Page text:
Viewing the source code of our first web page

“Viewing source” is a useful trick to examine the HTML of other web pages on the internet. For example, if you’re wondering how a website created an element, you can find out by viewing the source and inspecting the website’s HTML.

HTML Crash Course

Let’s pause for a moment and talk about HTML. The first thing you should know about HTML is that it’s a markup language, not a programming language. In other words, HTML is used for creating and formatting documents, not for writing computer programs.

When you write HTML, you use HTML elements to structure the document’s text by wrapping it in HTML tags. HTML tags control where text appears on the screen and how it’s formatted. An HTML tag consists of the element name wrapped in angle brackets. Most HTML elements have opening and closing tags. The presence of the slash (/) indicates that a tag is a closing tag. You can see an example of a complete HTML element below.

The parts of an HTML element

Let’s look at the sample HTML we pasted into our index.html file. The first tag is <html>. Every HTML file needs this tag. It indicates that this is an HTML document and that everything between the opening <html> tag at the beginning and the closing </html> tag at the end is HTML.

At this stage, the tags between the <head></head> tags contain meta information about the file. We already have the title in there between the <title></title> tags—that’s the web page’s name in your web browser. The <body></body> tags mark the beginning and end of the data that appears in the web browser window. For example, the <p> marks the start of a paragraph, and the </p> marks the end.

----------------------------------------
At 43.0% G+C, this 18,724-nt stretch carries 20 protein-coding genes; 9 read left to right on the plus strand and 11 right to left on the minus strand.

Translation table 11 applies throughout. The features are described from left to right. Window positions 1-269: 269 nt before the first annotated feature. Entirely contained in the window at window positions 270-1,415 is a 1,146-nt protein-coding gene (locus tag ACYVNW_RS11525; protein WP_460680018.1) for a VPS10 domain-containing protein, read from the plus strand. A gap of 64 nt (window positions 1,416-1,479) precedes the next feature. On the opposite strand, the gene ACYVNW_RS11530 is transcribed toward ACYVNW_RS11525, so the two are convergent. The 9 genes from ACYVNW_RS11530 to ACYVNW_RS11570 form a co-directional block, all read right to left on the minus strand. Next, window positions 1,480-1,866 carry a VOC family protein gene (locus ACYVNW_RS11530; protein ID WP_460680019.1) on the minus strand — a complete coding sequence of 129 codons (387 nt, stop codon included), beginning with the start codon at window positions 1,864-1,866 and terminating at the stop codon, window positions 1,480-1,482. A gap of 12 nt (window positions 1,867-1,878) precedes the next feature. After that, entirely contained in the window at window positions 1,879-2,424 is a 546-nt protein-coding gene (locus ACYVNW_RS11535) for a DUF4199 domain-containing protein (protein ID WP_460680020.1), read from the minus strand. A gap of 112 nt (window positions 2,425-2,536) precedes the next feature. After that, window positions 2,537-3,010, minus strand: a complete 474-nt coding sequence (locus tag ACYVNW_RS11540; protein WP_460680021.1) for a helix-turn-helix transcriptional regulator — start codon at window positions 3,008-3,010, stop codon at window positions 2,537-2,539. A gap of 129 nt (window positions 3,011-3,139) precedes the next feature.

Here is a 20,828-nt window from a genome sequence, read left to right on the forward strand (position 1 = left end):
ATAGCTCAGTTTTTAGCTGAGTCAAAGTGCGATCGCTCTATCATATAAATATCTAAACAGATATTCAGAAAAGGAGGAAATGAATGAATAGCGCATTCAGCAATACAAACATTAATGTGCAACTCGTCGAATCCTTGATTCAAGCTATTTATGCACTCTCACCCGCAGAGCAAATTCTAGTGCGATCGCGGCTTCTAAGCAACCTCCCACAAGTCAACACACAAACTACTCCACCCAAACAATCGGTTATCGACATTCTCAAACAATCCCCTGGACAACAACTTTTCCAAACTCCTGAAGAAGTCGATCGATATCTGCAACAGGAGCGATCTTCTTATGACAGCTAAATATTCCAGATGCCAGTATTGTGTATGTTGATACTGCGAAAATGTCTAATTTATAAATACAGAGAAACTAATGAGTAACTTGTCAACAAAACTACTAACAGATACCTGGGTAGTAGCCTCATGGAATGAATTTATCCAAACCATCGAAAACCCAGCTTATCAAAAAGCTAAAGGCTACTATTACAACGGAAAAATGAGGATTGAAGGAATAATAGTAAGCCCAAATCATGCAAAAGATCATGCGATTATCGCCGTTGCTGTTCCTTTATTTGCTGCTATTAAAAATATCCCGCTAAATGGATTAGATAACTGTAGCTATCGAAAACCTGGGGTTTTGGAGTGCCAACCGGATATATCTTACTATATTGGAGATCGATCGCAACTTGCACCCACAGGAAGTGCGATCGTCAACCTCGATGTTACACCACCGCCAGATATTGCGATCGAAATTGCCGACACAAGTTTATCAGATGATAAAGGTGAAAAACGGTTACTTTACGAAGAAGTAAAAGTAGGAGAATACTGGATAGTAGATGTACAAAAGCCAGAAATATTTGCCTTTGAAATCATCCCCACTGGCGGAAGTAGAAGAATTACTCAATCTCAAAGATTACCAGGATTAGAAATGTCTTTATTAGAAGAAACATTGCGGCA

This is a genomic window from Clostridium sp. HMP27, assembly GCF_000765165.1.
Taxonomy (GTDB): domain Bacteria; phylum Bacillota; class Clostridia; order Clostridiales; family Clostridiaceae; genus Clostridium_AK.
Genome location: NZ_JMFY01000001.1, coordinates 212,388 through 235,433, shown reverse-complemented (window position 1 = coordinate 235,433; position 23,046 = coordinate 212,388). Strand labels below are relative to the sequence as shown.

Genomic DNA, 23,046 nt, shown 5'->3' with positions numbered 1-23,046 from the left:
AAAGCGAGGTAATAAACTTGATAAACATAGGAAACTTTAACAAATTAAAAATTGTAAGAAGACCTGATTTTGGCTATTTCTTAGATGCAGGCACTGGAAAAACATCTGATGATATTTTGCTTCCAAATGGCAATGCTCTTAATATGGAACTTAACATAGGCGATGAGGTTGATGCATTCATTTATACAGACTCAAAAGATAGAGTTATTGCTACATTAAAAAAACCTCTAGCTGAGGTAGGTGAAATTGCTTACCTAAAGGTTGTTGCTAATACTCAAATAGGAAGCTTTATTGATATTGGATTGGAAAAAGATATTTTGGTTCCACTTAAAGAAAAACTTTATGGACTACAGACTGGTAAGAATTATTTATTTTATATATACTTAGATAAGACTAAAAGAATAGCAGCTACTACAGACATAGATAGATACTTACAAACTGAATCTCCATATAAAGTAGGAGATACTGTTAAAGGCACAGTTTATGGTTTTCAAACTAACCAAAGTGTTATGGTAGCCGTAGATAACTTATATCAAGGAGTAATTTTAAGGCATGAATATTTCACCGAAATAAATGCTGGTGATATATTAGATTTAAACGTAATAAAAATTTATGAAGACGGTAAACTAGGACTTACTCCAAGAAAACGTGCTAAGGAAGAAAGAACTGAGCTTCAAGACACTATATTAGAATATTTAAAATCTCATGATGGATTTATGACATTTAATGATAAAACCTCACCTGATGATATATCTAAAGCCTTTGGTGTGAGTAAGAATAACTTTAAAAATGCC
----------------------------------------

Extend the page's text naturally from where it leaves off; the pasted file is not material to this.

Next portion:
To help you get started, I’ve created a table with examples of some of the most common HTML elements. You don’t need to memorize these, but feel free to experiment with them if you’d like. I just wanted to give you a sense of what some of the most common HTML elements and tags look like.

ElementExampleRendered output
Heading<h1>A heading</h1>

A heading

Paragraph<p>This is a paragraph</p>This is a paragraph
Bold<strong>This is bold</strong>This is bold
Italic<em>This is italic</em>This is italic
Horizontal rule<hr>
Blockquote<blockquote>A quote</blockquote>
A quote
Link<a href="">This is a link</a>This is a link
Image<img src="image.jpg" alt="An image">Tux
Unordered list<ul>
  • first
  • second
Ordered list<ol>
  1. first
  2. second

You should have all of the information you need to get started. If you feel like you need more of an introduction, take a look at MDN’s HTML Basics guide.